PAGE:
Fitness is more than exercise

In such a high-pressured environment as Cambridge, Eoghan McKenna discusses how physical fitness can often help with mental health

Eoghan McKenna

Anna Palma Balint

One shouldn’t have to explain the benefits from exercise, whether daily or at least 3x a week. The reasons why people exercise are different: for some people it is a sport, for others it is merely a pursuit of being healthy. At the basic level, exercising is concerned with a drive to be physically better.

Exercising in Cambridge seems for many an afterthought; while for others, such as those who take part in sports at Varsity level, it can be the only thought. Arriving at Cambridge, I had very much intended to pursue some form of sport. But since the whirlpool of first year has evolved into the tidal wave of exams, these pursuits have faded away.

Nothing quite prepared me for the workload I would face, the standard of work expected of me, nor the atmosphere of pressure to be successful. But the excuse of ‘not having time’ to exercise is simply untrue. The NHS advises 150 minutes of moderate activity a week, so unless one just walks nowhere, in Cambridge your exercise can be easily fulfilled.

"Given the workload that is faced, mental relief is a prerequisite for truly maintaining a balanced lifestyle while here"

Completing the advised amount, however, and actually becoming fit are two different things. The issue that students here seem to face is the workload that the University requires. Once one completes their academic task, the last thing on their mind, naturally, is fulfilling a physical task. We work hard. As a result, every moment off feels like a deserved one: one of lying in bed, watching Gordon Ramsay, or drinking (or all three, if one feels like a real treat). The result? A definite lack of motivation to pursue physical betterment. Gruelling mental work leads to physical apathy.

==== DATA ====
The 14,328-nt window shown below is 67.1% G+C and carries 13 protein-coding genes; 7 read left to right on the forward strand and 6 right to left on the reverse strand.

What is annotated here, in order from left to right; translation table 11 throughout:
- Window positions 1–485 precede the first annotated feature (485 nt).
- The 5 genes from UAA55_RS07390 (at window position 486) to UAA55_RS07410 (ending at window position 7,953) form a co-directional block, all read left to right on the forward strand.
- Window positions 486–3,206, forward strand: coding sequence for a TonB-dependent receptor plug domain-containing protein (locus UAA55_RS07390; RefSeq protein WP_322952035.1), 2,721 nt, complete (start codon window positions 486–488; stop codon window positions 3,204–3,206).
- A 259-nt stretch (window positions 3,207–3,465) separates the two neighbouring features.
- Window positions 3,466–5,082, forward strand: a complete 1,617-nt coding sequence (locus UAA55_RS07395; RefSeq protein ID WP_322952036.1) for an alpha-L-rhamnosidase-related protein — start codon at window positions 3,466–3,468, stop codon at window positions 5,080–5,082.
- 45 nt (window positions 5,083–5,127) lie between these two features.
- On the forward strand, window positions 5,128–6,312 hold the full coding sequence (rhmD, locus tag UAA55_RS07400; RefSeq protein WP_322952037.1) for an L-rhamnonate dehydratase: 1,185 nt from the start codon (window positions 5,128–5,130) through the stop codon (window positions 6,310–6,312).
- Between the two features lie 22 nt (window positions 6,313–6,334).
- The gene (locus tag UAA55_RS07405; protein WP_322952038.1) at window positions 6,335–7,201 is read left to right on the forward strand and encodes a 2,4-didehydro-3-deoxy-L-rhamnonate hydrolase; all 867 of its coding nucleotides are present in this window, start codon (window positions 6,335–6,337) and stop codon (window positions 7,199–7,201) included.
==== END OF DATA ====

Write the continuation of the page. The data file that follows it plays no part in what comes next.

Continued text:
However, the human body is an entire unit and it seems wasteful to perfect the brain and not the body. We are constantly reminded of the threat that studying at Cambridge poses to our mental health (something they don’t trumpet much at open days). And the connections between physical well-being and mental well-being are also well documented. Given the workload that is faced, mental relief is a prerequisite for truly maintaining a balanced lifestyle while here. It’s all well and good to be working x number of hours a day, but without happiness, it is utterly unsustainable.

Balancing stress with work can be achieved through exercise, and for some people that is best achieved through sport, for others, just the gym. Gym and exercise are synonymous. The preponderance with social media and what it associates with ‘fitness’ creates an environment in which people are pursuing an idealised image. Exercise should not just be going to the gym to look good; exercise and looking good are different ends through the same means.

What exercise should seek to achieve in an academically rigorous environment is a release. But in order for this end to be achieved, it is necessary to disconnect exercise from the chore of work. Exercise should be the medium through which work is forgotten about, rather than another layer of labour. 


Mountain View

Keeping fit in Cambridge

If physical exercise is to achieve its best possible usage – mental relief from academic work – then it needs to be an activity that the mind desires. Nearly all of us reach our daily NHS requirement for exercise during term time by commuting to and from lectures, the library, or other destinations. The pursuit of ‘fitness’ should be a recreation that relieves the individual from any stresses and strains picked up from the necessary activities. If walking and cycling to and from destinations are fulfilled, then any exercise on top of that is a bonus; and one that should be pursued for positive ends, both physically and mentally

Illustrated by Anna Palma Balint